"To him comfort is just like cold porridge," Sebastian whispered to Antonio.
"Dr Gonzalo will persist," Antonio sarcastically said to Sebastian.
"Yes, look at him thinking of another line to take. Get ready for round two!" Sebastian sneered.
Gonzalo breathed deeply: "Sir...."
Sebastian and Alonso smugly looked at each other and launched into the bitter whispers.
"One!" Sebastian said to Antonio, "Keep counting!"
"When a man takes the opportunity to entertain every grief that comes his way, the entertaining host is given -" Gonzalo continued.
"A dollar?" Sebastian said, clearly enjoying his own wit.
"Dolour, indeed," Gonzalo continued, unfazed by the sniping. "Sebastian, you have spoken more truthfully than you intended."
"You've only taken it more truthfully than I meant you should," Sebastian countered, aggrieved at being outmanoeuvred.
"Therefore, my lord-" Gonzalo began again, only to be interrupted this time by Antonio: "Oh, doesn't he like to exercise his tongue!"
The King was becoming irritable with the sparring; "Please, Gonzalo, enough."
"Not another word, your majesty. However-"
"He can't stop talking!" Sebastian squealed.
But then even he recognised his wit and indulgence was far from appropriate and the party of survivors slipped into a long difficult silence. The King got up and wandered about the beach and stared idly at the horizon, the meeting of a sea and sky so brilliantly blue. As he was coming back towards the others Antonio whispered to Sebastian: "Fair bet who will talk first, Gonzalo or Adrian?"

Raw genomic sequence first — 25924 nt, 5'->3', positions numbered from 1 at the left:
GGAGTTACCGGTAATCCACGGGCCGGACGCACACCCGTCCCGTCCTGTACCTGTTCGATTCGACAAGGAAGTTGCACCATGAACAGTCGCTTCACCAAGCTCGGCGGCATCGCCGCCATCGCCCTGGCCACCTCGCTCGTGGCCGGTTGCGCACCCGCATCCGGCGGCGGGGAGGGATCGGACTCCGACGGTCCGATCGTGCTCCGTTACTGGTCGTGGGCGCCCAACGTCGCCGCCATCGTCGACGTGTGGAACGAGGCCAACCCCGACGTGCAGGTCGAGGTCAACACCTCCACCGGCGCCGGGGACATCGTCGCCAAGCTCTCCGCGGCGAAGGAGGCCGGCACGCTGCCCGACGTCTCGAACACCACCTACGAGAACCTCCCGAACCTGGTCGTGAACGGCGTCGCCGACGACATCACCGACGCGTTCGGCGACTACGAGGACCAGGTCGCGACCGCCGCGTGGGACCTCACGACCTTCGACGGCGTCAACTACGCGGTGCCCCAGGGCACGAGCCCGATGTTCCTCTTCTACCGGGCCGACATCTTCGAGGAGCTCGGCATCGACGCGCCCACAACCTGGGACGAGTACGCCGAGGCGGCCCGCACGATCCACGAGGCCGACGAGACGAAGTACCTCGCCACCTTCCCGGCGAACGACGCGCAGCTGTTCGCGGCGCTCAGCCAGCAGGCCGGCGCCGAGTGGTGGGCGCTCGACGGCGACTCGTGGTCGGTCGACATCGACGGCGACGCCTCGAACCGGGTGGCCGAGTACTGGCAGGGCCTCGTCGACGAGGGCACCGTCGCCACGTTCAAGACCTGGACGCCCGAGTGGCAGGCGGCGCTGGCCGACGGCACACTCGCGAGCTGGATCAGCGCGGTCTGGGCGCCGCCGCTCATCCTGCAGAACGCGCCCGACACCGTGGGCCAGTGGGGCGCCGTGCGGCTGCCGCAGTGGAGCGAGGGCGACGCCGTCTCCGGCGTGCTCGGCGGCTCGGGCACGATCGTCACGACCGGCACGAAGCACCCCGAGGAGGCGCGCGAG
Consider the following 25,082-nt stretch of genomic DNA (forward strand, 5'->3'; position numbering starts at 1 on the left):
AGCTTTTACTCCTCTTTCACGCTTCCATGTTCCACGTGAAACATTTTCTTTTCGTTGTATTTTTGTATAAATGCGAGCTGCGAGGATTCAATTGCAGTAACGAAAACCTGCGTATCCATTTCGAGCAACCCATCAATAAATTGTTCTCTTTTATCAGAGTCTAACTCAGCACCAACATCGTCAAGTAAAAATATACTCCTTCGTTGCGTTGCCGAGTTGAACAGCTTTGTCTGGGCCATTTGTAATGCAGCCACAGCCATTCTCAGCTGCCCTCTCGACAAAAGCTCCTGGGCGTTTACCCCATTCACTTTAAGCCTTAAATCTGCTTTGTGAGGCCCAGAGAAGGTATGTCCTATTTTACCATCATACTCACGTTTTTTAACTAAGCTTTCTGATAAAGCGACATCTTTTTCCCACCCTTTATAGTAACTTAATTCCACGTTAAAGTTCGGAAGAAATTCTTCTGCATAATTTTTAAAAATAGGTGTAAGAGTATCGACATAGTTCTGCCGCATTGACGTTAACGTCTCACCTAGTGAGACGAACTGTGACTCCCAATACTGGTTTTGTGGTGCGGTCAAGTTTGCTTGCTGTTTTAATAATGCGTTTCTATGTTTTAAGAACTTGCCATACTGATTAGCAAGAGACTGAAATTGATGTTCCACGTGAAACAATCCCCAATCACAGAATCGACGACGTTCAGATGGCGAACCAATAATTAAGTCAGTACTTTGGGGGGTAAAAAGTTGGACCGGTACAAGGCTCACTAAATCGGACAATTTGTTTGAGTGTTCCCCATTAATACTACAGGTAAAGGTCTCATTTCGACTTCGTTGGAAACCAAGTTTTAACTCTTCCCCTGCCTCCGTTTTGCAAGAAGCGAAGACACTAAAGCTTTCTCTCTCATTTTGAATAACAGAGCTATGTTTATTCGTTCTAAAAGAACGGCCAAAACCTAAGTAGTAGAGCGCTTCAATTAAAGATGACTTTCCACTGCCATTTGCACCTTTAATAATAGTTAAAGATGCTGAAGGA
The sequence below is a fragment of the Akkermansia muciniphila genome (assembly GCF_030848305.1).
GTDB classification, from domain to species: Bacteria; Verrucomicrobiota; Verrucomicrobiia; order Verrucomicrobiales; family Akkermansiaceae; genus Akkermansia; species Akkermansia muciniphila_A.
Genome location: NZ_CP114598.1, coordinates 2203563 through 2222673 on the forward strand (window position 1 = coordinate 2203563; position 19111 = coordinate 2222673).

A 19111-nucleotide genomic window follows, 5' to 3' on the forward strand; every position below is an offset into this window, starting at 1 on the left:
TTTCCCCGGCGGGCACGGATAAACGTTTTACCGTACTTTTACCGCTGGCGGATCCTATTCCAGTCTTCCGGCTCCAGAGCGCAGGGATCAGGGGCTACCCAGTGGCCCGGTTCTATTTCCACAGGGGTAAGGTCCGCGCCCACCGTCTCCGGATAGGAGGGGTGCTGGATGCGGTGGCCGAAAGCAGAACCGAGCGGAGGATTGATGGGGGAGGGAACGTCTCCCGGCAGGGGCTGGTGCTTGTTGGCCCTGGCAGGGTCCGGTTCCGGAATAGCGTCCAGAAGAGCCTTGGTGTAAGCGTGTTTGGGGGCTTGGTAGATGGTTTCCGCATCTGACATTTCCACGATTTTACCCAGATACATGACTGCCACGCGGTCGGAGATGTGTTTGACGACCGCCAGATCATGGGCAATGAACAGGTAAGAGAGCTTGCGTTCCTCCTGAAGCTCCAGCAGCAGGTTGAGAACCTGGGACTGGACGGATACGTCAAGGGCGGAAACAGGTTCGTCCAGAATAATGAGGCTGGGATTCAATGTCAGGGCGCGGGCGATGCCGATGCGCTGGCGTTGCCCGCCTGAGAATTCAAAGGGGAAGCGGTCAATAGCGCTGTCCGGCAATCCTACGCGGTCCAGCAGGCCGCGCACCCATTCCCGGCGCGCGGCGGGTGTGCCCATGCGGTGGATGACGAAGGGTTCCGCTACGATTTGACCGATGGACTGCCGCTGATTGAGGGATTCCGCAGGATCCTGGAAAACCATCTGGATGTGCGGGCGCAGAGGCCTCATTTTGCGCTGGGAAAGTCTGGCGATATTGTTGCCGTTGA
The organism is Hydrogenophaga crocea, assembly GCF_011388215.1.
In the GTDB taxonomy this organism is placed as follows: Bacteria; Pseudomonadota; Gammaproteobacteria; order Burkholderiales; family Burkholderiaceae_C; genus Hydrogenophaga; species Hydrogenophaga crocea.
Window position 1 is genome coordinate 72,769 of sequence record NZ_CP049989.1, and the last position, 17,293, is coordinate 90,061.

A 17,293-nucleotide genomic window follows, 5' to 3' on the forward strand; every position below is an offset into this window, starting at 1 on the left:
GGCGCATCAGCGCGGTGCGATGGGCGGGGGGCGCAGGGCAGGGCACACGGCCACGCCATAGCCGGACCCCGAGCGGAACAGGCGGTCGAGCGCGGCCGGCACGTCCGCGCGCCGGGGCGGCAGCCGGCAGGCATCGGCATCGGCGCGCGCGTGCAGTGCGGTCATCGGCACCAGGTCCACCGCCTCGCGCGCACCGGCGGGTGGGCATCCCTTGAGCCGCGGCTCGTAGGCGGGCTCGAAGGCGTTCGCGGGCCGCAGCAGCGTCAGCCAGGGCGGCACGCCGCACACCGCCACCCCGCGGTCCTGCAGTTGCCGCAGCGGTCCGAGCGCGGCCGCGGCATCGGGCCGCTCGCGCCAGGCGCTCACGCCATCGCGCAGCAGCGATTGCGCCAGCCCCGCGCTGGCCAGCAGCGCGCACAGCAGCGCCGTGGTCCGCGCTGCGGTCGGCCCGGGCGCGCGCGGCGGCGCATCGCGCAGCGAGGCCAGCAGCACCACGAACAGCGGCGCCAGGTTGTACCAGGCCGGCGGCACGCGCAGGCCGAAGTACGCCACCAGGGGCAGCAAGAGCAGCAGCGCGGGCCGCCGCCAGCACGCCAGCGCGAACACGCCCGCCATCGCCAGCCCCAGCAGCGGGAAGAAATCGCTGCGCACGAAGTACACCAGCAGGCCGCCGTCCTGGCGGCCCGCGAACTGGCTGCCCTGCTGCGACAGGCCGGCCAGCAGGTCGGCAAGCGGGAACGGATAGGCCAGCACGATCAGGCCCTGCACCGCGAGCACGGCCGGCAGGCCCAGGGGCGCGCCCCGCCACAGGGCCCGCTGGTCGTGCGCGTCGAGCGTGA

"The old cock!" Sebastian laughed.
"I say the cockerel," Antonio said, meaning Adrian.
"Done!" said Sebastian. "What's the wager?"
"Just the joke."
Sebastian and Antonio sat straight faced as the silence grew long and poignant. The birds, the rustle of the leaves and the lapping of the waves were the only sounds.
"Though this island seems to be deserted-" Adrian suddenly said.
"Ha, ha!" Antonio beamed.
"So, you've won!" Sebastian conceded.
"- Uninhabitable and apparently inaccessible-" Adrian continued.
"Yet-"Sebastian giggled, mockingly waiting for something profound from Adrian.
"-Yet-" Adrian continued pensively and unaware of the mocking of his colleagues.
"He had to say that!" Antonio whispered to Sebastian.
"-The climate here must be fair, agreeable and healthy."
"Sebastian, I knew a tart like the weather!" Antonio smirked
"Yes, very agreeable, as he so learnedly put it!" Sebastian said.
"The air here has a distinctive smell -" Adrian continued.
"Since it's from your rotten lungs!" Sebastian laughed to Antonio.
"Perfumed by a swamp," Antonio contributed.
"Everything advantageous to life can be found here," Gonzalo said.
"True, except the means to live!" Antonio said.
"Of that there's is little or none at all!" Sebastian said.
"How lush and lavish the grass looks! So green!" Gonzalo continued.
"Actually," Antonio said, 'the grass is toasted rather tawny!"
"Oh, there's a bit of green, here and there!" Sebastian said.
"Gonzalo doesn't miss much," Antonio said.
"Oh no, merely the whole truth!" Sebastian said.
"But the remarkable thing is- and it's almost beyond belief-" Gonzalo said.
"As remarkable things tend to be!" smirked Sebastian.
"-that our clothes, notwithstanding the soaking from the sea, are still looking fresh and new, indeed newly dyed rather than stained with salt water."